Ultrastructural changes in odontoblasts and pulp capillaries following cavity preparation in rat molars ラット臼歯における窩洞形成後の象牙芽細胞および歯髄毛細血管の微細構造学的変化
Ultrastructural changes in odontoblasts and pulp capillaries following cavity preparation in rat molars
大島, 勇人, 1961-
学位の種類: 博士（歯学）. 報告番号: 甲第781号. 学位記番号: 新大院博（歯）甲第114号. 学位授与年月日: 平成3年3月25日
Archives of histology and cytology. 1990, 53(4), 423-438.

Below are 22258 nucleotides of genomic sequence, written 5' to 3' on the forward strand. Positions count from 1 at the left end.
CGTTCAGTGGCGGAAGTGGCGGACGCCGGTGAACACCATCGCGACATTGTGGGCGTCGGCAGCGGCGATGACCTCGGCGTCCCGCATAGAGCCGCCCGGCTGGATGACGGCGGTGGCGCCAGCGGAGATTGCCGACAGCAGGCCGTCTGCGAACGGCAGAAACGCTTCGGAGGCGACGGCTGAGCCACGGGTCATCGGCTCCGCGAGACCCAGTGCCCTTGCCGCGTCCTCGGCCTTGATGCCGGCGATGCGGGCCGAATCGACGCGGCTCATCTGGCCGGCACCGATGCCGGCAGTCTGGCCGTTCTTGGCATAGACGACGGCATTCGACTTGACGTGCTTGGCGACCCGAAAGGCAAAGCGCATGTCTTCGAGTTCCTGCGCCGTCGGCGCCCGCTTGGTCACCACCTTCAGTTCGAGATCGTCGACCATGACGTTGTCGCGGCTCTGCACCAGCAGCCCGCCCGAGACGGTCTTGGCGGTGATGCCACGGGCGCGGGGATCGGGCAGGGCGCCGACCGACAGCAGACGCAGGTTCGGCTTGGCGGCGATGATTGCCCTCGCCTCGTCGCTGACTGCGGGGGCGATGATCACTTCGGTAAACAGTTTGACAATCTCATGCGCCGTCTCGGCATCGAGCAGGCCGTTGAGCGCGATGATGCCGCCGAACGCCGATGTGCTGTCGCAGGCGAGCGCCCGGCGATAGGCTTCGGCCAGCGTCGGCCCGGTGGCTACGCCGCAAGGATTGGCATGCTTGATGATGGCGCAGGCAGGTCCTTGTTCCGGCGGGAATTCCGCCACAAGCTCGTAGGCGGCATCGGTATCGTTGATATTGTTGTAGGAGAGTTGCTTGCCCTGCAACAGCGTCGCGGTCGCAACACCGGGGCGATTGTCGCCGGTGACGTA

Responses of odontoblasts and pulp capillaries to cavity preparation were investigated in the upper first molar teeth of rats, using light and transmission electron microscopy. At 100 days of age, the blood vessels of the pulp formed a subodontoblastic network consisting of continuous capillaries at a short distance from the odontoblast layer. Cavity preparation caused the displacement of some odontoblasts into the dentinal tubules, while others were separated from the predentin by rapid inflammatory exudation after drilling. The subodontoblastic capillary network under the injured dentin was shifted inwards together with the separated odontoblasts. The endothelium of the shifted capillaries showed a remarkable increase of pinocytotic vesicles, an event thought to be closely related to the formation of the exudative lesion. By on day after cavity preparation, most of the damaged odontoblasts had degenerated. Many cells with high nucleus/cytoplasm (N/C) ratios and prominent nucleoli accumulated around the subodontoblastic capillaries, some of which had many endothelial fenestrae facing these cells. These cells were suggestive of newly differentiating odontoblasts receiving nutritional supply from the capillaries. Three days after cavity preparation, newly differentiating odontoblasts took the place of the degenerated odontoblasts. They began to produce reparative dentin by five days after cavity preparation. Capillaries were located beneath the newly differentiating odontoblasts, but endothelial fenestrae gradually decreased in number. During the active reparative dentin formation, capillaries remained closely beneath the new odontoblast layer. Although the rate of reparative dentin deposition was not significantly lower than that in the primary dentin formation into the odontoblast layer nor a remarkable increase of endothelial fenestrae, both of which are common in active primary dentin formation. The results suggest that the function of capillaries differs between primary and reparative dentin formation.